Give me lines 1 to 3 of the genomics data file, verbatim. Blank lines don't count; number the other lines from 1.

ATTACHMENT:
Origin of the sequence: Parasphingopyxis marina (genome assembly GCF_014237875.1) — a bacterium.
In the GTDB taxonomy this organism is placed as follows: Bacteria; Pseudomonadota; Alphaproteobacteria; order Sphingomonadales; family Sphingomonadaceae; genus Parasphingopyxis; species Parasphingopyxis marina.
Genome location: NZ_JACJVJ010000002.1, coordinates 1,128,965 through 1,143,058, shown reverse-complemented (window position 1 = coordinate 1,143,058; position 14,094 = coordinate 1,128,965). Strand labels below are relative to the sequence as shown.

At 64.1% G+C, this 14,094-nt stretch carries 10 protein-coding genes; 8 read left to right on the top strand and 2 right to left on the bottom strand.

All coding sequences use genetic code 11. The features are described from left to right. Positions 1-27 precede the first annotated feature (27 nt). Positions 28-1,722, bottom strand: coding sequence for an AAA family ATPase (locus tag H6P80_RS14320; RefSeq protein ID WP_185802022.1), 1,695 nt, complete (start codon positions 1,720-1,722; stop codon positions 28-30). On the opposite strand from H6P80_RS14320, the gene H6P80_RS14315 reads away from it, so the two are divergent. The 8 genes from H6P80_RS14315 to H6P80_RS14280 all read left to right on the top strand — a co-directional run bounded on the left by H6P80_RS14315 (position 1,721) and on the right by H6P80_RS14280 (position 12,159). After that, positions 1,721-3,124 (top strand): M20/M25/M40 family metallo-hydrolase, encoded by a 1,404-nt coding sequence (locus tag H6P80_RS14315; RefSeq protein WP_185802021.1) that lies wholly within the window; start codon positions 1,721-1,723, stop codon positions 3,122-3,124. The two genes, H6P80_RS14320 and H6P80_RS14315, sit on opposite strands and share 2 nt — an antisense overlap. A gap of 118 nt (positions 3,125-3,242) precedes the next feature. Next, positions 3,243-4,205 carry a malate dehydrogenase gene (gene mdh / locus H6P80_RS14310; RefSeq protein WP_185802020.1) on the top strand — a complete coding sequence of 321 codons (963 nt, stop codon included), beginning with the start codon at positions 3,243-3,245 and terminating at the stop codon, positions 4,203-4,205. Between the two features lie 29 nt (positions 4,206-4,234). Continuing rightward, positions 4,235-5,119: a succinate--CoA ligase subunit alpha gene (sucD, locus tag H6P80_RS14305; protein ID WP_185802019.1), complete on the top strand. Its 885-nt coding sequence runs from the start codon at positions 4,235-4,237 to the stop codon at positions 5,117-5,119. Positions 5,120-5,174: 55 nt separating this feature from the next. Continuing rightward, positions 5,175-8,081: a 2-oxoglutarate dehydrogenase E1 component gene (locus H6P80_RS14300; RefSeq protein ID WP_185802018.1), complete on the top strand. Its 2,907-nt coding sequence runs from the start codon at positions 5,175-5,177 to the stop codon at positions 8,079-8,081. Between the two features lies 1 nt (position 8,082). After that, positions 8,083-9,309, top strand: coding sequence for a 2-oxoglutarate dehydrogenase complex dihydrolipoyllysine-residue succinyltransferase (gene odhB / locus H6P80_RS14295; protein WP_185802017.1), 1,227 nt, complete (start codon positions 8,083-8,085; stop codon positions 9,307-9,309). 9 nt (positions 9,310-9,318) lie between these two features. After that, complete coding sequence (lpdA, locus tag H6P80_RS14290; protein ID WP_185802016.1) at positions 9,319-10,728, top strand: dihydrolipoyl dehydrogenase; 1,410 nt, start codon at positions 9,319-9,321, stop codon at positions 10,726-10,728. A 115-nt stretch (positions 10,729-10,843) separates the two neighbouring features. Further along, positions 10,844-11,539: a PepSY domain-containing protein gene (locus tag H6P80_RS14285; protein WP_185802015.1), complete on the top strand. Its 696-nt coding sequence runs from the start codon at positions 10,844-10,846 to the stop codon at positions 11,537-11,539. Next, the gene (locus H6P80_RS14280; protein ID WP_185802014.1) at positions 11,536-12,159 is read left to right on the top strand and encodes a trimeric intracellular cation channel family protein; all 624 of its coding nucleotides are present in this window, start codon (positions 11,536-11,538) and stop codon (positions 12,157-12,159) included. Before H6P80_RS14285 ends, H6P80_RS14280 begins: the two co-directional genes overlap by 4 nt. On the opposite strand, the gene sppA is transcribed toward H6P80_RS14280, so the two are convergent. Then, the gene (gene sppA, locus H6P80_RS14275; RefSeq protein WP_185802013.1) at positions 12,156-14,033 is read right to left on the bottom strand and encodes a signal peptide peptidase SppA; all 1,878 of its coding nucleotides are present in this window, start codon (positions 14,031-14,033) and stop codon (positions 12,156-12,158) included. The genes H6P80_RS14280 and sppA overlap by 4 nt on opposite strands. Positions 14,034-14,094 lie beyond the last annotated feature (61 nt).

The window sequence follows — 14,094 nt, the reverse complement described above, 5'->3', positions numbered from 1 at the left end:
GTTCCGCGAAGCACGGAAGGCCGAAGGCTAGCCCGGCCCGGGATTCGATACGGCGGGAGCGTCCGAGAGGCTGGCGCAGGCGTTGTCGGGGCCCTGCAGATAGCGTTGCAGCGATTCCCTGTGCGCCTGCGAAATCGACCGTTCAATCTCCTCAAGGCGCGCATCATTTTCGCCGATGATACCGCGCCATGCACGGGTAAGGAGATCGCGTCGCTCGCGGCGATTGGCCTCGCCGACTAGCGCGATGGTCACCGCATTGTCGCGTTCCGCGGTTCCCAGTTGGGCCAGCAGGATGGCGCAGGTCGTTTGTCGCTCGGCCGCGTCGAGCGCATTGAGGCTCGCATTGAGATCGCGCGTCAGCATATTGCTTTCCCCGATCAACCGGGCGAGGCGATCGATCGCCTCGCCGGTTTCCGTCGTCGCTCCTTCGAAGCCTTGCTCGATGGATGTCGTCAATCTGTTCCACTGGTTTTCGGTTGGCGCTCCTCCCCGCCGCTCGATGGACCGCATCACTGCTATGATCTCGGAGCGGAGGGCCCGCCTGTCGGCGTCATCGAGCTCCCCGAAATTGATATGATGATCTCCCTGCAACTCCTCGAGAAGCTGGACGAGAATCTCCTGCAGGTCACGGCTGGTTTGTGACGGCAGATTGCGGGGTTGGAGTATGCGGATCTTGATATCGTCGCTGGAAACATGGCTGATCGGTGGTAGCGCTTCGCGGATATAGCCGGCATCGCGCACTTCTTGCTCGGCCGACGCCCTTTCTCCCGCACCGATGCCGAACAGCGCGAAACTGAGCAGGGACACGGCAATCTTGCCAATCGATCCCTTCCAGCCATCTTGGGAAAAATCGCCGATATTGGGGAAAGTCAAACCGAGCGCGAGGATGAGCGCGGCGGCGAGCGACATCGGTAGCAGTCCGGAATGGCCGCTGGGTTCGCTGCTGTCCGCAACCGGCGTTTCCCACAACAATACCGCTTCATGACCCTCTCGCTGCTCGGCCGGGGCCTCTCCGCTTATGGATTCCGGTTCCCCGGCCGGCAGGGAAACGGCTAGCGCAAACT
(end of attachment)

Origin of the sequence: Parasphingopyxis marina (genome assembly GCF_014237875.1) — a bacterium.
In the GTDB taxonomy this organism is placed as follows: Bacteria; Pseudomonadota; Alphaproteobacteria; order Sphingomonadales; family Sphingomonadaceae; genus Parasphingopyxis; species Parasphingopyxis marina.
Genome location: NZ_JACJVJ010000002.1, coordinates 1,128,965 through 1,143,058, shown reverse-complemented (window position 1 = coordinate 1,143,058; position 14,094 = coordinate 1,128,965). Strand labels below are relative to the sequence as shown.